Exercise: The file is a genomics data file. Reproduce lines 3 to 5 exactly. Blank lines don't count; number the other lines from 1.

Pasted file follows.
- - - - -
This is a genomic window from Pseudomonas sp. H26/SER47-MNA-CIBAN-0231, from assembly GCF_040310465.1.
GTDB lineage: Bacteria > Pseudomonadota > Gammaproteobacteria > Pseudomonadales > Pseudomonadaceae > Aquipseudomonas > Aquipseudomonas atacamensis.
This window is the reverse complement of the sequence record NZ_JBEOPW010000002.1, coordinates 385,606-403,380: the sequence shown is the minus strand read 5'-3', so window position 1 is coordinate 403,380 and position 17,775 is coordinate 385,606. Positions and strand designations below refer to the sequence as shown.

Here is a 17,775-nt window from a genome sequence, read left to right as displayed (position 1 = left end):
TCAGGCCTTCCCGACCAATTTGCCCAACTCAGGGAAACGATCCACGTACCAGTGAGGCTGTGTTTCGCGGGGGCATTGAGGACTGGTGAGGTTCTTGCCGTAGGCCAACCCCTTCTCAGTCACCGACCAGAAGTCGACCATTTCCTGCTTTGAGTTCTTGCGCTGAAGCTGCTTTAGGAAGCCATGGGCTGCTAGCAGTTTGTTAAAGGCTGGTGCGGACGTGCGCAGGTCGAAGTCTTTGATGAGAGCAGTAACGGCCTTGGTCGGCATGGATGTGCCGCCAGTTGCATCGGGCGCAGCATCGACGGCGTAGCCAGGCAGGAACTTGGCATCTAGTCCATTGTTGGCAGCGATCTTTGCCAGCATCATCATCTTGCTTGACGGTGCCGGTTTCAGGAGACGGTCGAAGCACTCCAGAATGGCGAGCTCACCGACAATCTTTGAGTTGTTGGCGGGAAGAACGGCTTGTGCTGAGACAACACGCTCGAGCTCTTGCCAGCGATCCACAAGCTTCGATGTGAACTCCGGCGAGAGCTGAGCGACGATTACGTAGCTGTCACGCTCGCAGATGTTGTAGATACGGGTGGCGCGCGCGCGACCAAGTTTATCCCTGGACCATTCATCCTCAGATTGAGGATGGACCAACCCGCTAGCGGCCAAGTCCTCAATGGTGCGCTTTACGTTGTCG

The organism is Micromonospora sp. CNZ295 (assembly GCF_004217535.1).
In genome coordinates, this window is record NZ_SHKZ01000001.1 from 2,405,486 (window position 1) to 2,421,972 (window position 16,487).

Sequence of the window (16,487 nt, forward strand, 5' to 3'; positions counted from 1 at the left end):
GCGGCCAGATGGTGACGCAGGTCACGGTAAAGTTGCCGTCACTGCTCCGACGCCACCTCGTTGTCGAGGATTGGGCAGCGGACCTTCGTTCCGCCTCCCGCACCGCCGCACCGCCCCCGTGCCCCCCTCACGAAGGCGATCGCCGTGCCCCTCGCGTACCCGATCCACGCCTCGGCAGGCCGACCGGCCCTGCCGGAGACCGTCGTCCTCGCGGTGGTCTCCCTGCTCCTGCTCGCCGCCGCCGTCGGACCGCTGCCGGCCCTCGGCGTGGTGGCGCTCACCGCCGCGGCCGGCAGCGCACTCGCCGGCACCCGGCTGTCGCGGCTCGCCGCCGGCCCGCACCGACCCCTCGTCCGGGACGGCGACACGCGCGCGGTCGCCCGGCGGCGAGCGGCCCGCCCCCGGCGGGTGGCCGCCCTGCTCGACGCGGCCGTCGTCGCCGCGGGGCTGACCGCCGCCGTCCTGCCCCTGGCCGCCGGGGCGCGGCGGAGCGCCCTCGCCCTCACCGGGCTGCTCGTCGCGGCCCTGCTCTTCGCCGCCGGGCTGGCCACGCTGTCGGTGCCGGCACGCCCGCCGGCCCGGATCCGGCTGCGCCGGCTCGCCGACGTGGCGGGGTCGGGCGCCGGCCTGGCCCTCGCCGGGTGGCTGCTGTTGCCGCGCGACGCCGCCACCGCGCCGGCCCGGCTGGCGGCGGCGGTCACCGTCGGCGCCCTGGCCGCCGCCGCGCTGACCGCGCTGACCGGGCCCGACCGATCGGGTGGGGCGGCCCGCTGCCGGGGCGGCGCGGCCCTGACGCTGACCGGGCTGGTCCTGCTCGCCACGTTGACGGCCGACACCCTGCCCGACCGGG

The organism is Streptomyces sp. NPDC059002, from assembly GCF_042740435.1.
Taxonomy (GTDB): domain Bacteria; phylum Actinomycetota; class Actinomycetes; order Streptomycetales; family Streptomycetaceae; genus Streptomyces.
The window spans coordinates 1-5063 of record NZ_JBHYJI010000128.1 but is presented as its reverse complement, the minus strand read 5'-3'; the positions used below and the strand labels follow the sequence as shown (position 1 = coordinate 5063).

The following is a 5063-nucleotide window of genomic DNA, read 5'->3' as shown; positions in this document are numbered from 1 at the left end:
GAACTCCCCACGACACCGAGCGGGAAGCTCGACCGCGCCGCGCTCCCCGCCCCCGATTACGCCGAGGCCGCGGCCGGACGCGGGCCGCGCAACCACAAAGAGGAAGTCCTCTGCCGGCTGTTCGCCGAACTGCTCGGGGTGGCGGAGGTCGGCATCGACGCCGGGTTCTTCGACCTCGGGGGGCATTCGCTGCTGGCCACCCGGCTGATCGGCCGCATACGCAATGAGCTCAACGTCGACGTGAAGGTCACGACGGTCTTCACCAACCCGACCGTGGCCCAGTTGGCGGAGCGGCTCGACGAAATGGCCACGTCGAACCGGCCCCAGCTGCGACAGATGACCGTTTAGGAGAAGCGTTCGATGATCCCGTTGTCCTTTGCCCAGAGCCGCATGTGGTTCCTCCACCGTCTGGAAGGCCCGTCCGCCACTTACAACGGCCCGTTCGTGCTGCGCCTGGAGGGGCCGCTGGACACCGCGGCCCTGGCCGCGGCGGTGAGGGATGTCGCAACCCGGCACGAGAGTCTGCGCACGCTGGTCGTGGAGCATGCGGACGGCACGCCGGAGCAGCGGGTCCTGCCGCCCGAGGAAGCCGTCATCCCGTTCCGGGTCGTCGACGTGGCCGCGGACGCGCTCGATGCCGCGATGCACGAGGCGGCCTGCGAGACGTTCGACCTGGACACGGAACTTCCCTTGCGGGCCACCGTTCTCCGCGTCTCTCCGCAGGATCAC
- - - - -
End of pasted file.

This window is the reverse complement of the sequence record NZ_JBEOPW010000002.1, coordinates 385,606-403,380: the sequence shown is the minus strand read 5'-3', so window position 1 is coordinate 403,380 and position 17,775 is coordinate 385,606. Positions and strand designations below refer to the sequence as shown.

Here is a 17,775-nt window from a genome sequence, read left to right as displayed (position 1 = left end):
TCAGGCCTTCCCGACCAATTTGCCCAACTCAGGGAAACGATCCACGTACCAGTGAGGCTGTGTTTCGCGGGGGCATTGAGGACTGGTGAGGTTCTTGCCGTAGGCCAACCCCTTCTCAGTCACCGACCAGAAGTCGACCATTTCCTGCTTTGAGTTCTTGCGCTGAAGCTGCTTTAGGAAGCCATGGGCTGCTAGCAGTTTGTTAAAGGCTGGTGCGGACGTGCGCAGGTCGAAGTCTTTGATGAGAGCAGTAACGGCCTTGGTCGGCATGGATGTGCCGCCAGTTGCATCGGGCGCAGCATCGACGGCGTAGCCAGGCAGGAACTTGGCATCTAGTCCATTGTTGGCAGCGATCTTTGCCAGCATCATCATCTTGCTTGACGGTGCCGGTTTCAGGAGACGGTCGAAGCACTCCAGAATGGCGAGCTCACCGACAATCTTTGAGTTGTTGGCGGGAAGAACGGCTTGTGCTGAGACAACACGCTCGAGCTCTTGCCAGCGATCCACAAGCTTCGATGTGAACTCCGGCGAGAGCTGAGCGACGATTACGTAGCTGTCACGCTCGCAGATGTTGTAGATACGGGTGGCGCGCGCGCGACCAAGTTTATCCCTGGACCATTCATCCTCAGATTGAGGATGGACCAACCCGCTAGCGGCCAAGTCCTCAATGGTGCGCTTTACGTTGTCG